Develop innovative and creative solutions. Recognize problems and opportunities, take initiative to generate and implement solutions that are effective and efficient. Demonstrate flexibility, tolerance for ambiguity or unpredictability, willingness to take appropriate risks, and interest in exploring the unknown.
The process of creativity and innovation occurs in two stages: the creativity stage during which ideas are generated, followed by the innovation stage when those ideas are implemented toward improving existing procedures, approaches, or products – or creating new ones.  The notion of Innovation goes beyond that of Invention to involve the diffusion of the novel product or idea. 
While aspects of creativity are generally experienced at an individual level, innovation may occur at an individual, team or organizational level and is often linked to an outcome, the result of the implementation process (e.g., economic, educational).  Fourteen key components of creativity have been identified as part of a proposed model to better evaluate creative practices (Figure 1).
Why does it matter?
In 2020, the World Economic Forum have ranked Creativity third – after complex problem solving and critical thinking – in the top 10 essential skills for success in the anticipated Fourth Industrial Revolution (e.g., emerging breakthroughs in artificial intelligence and The Internet of Things - any computerized device connected to the internet). 
As financial, environmental, political and social crises persist, it is imperative to pursue creative and sustainable routes in order to conceive new strategies and tools for solving problems and accomplishing goals (e.g., electric cars to reduce carbon dioxide emission).  In fact, the United Nations 2030 Agenda for Sustainable Development emphasizes the implementation of technological innovations in the achievement of its 17-goal plan for a sustainable planet and population 
In the business world, Chief Executive Officers (CEOs) form 60 countries considered creativity as the single, most important personal attribute and a limiting factor for economic growth and future business success. 
In educational institutions, organizations, or at home, cultivating innovation and creativity starts by securing a safe and healthy environment wherein individuals are encouraged to share and implement new ideas.  Promoting healthy habits in the workplace has been shown to increase employees’ creativity.  In fact, top employers such as Google (which has a “Chief Happiness Officer”) promotes healthy practices by designating break zones for socialization, rest, and gaming; thus promoting a culture of creativity, innovation, and productivity.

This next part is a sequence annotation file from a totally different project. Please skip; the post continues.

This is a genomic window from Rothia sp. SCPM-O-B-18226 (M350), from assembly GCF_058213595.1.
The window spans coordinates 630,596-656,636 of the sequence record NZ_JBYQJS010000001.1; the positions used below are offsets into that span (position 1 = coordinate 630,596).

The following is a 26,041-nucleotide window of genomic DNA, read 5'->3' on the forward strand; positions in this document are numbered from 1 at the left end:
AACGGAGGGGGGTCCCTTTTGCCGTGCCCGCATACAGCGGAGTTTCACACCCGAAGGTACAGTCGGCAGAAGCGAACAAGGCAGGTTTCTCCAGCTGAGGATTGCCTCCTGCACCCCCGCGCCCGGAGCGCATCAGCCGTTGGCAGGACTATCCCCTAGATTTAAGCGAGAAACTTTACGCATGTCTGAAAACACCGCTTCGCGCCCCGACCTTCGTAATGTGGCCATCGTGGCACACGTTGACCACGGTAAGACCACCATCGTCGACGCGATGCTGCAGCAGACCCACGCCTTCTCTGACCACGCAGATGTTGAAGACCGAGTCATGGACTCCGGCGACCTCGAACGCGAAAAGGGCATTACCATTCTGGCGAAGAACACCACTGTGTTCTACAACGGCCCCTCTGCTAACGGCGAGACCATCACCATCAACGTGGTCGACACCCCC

At the individual level, adopting a healthy lifestyle and engaging in recreational activities, such as listening to music, stimulate idea generation and boosts creative thinking.  While creativity may invoke spontaneous idea generation, being creative in school or at work is rooted in the practical understanding of the problem you are trying to solve. In complex problem solving, creative idea generation entails the conjunction of two thinking processes: the exploration of many possible solutions to a problem (i.e., divergent thinking), followed by the organization of emerging ideas to make a decision on the best solution (i.e., convergent thinking). 
In his famous work on Creativity, Mihaly Csikszentmihalyi highlights the five steps for an effective creative process: 
- Identifying a Problem – immerse yourself in a compelling problem that you deem worth solving. You may turn a crisis into an opportunity!
- Gathering and Reflecting – on relevant information and past uninvestigated solutions. Consult with experts as a way to get reliable information and perhaps inspiring advice.
- Exploring the Problem – Discover the roots of a problem by open-mindedly examining all possible layers. Identify the pain points (i.e., perceived or real problem requiring an innovative solution) by communicating with your potential clients/users to reach a satisfactory solution. Consider strategies for defining and assessing a problem: the 5 Whys, Cause and Effect Analysis, and Root Cause Analysis.
- Generating and Evaluating Ideas – Use strategies such as Brainstorming to inspire ideas. Remember to maintain an open mind before dismissing ideas. The best discoveries and inventions often occur by “taking the road less traveled.” To examine different perspectives, try strategies such as the Six Thinking Hats or The Reframing Matrix. Choose criteria – such as risks, impact, product quality, or your team’s tolerance for change – to guide your evaluation. For instance, ask yourself: does the value of your ideas outweigh the time and money costs of implementation?
- Implementation (innovation) – commit to your idea(s) and create a business and communication plan to implement it. Get ready to be persuasive in selling your story to various stakeholders, including potential adopters (e.g., internal clients) or investors. Consider an authentic and compelling pitch about who you are as a team and the story of your product. What makes your product better than an existing one? What value does it add? Does it create a new market or solve an old but important problem?
A successful execution of your creative effort brings on motivation to repeat this process. Note that creativity is not a linear, unidirectional process. For example, new problems may arise along the way and can be addressed by going back to previous steps. As such, steps 1, 2, and 3 are continuously revisited. However, it is important to know when to stop your reflections and exploration of a problem and move on to the next step.